Controlling the amount of heparan sulphate – a carbohydrate needed for foetal development
Heparan sulphate occurs as carbohydrate chains which are very important for human body cells both for normal foetal development and during the course of various diseases. All new molecular knowledge concerning these chains is therefore important. Researchers can now show that the same enzyme which determines the charge pattern of the chains also determines their length.
"What determines the length of the chains was not known previously and we were surprised when it turned out that the same enzyme which has the ability to control the charge pattern, NDST2, also determines the length of the chains," says Audrey Deligny, lead author and previously a postdoc in professor Lena Kjellén's research group at Uppsala University.
Heparan sulphate are negatively-charged carbohydrate chains which affect how cells move, divide or mature. These processes are especially important during foetal development but also, for example when it comes to cancer. The pattern formed by the negative charges and the length of the carbohydrate chains determine how heparan sulphate chains affect their surroundings. Cells produce heparan sulphate chains using enzymes which either join together sugar molecules or contribute the sulphate groups which are the negative charges.
The aim of the research is to understand how a cell designs the length and sulphate pattern of its heparan sulphate chains and then how the chains are actually produced. It is hoped that such an understanding could be exploited to control the production of heparan sulphate chains which carry out desirable biological activities. For example, cancer cells with pathologically altered heparan sulphate chains which stimulate cell division might be made to produce heparan sulphate without this activity.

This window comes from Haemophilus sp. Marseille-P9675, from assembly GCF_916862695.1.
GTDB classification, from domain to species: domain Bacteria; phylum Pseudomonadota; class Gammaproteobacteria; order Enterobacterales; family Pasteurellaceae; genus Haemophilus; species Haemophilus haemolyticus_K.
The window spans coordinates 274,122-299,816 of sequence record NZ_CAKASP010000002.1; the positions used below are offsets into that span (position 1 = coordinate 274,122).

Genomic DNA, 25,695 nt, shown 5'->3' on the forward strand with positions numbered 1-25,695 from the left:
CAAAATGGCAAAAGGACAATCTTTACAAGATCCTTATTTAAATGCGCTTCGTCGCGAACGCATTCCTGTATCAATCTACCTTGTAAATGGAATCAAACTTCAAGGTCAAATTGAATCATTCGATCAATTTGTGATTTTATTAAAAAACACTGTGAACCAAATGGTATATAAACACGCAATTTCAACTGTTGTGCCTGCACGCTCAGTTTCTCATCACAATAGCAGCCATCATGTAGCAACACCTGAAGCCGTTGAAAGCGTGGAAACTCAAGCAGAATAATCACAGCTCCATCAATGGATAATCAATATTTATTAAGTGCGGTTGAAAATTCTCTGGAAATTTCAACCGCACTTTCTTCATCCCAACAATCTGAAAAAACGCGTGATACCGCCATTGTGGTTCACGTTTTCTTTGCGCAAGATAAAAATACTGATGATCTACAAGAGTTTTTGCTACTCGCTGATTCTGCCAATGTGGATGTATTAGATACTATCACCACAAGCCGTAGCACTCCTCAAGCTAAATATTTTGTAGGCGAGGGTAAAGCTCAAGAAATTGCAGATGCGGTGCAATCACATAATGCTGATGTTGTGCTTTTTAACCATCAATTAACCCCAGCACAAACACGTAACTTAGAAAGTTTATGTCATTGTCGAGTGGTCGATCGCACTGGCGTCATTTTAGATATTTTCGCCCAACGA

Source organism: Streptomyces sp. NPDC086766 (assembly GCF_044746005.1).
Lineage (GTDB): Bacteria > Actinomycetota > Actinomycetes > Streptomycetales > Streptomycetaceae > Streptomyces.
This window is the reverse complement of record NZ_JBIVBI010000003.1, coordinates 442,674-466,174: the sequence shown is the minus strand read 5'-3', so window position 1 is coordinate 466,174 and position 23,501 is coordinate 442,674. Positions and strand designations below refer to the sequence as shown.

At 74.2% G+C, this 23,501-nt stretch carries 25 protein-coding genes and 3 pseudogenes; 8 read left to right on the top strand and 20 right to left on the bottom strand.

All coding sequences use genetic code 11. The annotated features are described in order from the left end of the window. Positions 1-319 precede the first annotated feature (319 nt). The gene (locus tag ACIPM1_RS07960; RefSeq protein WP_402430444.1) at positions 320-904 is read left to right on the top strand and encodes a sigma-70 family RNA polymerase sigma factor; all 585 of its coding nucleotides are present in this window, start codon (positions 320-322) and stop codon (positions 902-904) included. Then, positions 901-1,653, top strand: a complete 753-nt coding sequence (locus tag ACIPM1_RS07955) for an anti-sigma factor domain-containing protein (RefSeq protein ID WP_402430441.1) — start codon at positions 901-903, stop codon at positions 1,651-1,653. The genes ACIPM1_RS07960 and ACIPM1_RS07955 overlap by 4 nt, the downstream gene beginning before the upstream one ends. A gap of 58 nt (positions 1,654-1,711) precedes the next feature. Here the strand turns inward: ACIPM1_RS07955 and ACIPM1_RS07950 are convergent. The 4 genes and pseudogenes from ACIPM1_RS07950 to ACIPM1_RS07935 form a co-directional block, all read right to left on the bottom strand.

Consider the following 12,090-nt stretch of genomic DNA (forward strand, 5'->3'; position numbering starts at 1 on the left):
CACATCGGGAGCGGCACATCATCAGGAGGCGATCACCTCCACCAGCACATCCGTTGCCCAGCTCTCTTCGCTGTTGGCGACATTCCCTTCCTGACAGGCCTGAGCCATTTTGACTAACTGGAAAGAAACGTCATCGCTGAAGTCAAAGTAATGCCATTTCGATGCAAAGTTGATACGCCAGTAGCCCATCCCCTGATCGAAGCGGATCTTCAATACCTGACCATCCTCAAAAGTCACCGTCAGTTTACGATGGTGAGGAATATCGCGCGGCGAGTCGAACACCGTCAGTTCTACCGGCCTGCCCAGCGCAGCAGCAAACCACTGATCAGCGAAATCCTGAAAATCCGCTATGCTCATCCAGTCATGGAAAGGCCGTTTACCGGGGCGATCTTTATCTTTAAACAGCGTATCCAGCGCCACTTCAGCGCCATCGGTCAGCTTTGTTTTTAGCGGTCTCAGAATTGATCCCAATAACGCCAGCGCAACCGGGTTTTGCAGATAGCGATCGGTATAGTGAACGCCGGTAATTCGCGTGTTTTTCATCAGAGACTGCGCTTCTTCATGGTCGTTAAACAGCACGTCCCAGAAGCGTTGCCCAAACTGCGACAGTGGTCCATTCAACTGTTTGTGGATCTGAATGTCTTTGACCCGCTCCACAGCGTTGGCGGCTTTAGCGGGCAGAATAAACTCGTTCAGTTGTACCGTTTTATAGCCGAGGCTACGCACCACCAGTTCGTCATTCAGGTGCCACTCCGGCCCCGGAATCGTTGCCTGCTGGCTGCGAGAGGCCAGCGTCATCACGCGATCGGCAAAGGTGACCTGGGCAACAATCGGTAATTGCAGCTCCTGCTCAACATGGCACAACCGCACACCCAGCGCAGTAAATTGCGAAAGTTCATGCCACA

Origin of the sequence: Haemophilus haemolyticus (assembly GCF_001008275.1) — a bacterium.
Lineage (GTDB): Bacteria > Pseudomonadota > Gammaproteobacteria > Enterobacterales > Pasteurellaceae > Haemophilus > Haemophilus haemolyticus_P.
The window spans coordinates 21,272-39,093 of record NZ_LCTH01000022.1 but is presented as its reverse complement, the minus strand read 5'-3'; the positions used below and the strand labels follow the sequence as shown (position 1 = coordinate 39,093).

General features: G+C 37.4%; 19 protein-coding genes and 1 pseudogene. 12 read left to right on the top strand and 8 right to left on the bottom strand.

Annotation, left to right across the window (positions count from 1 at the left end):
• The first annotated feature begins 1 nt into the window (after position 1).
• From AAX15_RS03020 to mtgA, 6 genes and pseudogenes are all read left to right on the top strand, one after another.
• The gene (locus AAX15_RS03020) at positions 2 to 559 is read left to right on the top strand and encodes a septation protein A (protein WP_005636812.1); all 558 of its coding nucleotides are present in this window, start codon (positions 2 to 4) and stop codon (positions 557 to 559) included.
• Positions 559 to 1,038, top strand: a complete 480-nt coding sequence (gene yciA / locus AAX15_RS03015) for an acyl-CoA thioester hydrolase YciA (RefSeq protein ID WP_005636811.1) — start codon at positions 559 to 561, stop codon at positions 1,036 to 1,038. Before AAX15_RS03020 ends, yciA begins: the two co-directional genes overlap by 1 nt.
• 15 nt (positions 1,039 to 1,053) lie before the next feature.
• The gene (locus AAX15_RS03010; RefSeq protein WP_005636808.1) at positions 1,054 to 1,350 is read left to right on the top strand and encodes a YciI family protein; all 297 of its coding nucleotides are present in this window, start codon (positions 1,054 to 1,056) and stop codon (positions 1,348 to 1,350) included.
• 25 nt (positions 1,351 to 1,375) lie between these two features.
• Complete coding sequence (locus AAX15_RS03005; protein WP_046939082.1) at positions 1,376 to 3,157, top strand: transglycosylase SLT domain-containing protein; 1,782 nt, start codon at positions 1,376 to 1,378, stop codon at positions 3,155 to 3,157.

In the article, published in the Journal of Biological Chemistry, researchers describe how mice which lack the NDST2 enzyme produce shorter heparan sulphate chains while cells which contain large amounts of the enzyme have longer chains.
"In some genetic diseases, cells are not good at breaking down heparan sulphate resulting in damage to both the skeleton and muscles, but most importantly to brain functions. For these patients, it would help if less heparan sulphate was produced. This could be achieved by inhibiting the NDST2 enzyme and is one possible important application for our basic research," says Lena Kjellén, professor of Glycobiology.